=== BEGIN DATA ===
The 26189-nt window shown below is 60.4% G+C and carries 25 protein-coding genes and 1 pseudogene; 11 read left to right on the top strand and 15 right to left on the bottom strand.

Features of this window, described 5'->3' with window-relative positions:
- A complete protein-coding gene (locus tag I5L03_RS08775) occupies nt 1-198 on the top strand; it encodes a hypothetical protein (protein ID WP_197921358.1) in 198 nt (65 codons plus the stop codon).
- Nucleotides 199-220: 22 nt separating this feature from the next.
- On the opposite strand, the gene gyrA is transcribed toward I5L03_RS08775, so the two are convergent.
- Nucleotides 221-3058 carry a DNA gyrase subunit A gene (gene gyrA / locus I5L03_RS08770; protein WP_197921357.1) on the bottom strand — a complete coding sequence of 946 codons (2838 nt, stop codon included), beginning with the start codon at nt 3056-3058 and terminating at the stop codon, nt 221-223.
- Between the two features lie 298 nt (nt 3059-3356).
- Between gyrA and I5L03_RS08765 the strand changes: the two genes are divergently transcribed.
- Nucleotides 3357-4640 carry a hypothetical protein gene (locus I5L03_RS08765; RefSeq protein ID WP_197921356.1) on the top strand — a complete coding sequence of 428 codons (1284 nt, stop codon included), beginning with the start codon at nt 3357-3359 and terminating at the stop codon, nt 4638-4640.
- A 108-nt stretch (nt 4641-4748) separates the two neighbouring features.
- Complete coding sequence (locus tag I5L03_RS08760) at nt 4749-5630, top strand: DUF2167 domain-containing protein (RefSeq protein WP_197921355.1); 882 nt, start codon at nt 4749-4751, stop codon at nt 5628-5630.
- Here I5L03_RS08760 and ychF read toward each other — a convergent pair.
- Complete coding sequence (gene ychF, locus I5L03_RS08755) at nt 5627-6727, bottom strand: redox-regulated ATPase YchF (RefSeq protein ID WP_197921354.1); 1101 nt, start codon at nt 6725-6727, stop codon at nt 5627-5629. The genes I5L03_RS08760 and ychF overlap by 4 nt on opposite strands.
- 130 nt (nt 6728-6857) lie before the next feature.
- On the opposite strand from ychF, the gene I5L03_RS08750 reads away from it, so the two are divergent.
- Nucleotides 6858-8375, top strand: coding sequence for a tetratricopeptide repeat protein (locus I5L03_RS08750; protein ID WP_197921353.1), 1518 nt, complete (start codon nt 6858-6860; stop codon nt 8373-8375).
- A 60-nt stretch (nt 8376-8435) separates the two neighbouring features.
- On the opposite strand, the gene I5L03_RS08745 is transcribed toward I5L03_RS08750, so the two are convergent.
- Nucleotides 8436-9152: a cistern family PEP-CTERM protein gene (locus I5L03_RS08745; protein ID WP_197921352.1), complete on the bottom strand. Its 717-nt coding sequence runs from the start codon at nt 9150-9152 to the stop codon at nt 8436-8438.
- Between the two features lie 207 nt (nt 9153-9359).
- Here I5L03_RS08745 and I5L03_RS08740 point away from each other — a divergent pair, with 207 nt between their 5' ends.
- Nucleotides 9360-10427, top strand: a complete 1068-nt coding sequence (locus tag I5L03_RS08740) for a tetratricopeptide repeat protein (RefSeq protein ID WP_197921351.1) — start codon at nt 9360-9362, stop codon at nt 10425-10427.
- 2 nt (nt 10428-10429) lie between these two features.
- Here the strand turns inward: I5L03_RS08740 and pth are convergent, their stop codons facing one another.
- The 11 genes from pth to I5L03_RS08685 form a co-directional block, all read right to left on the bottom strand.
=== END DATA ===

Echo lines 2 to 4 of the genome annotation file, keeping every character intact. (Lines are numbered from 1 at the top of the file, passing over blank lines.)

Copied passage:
Features of this window, described 5'->3' with window-relative positions:
- A complete protein-coding gene (locus tag I5L03_RS08775) occupies nt 1-198 on the top strand; it encodes a hypothetical protein (protein ID WP_197921358.1) in 198 nt (65 codons plus the stop codon).
- Nucleotides 199-220: 22 nt separating this feature from the next.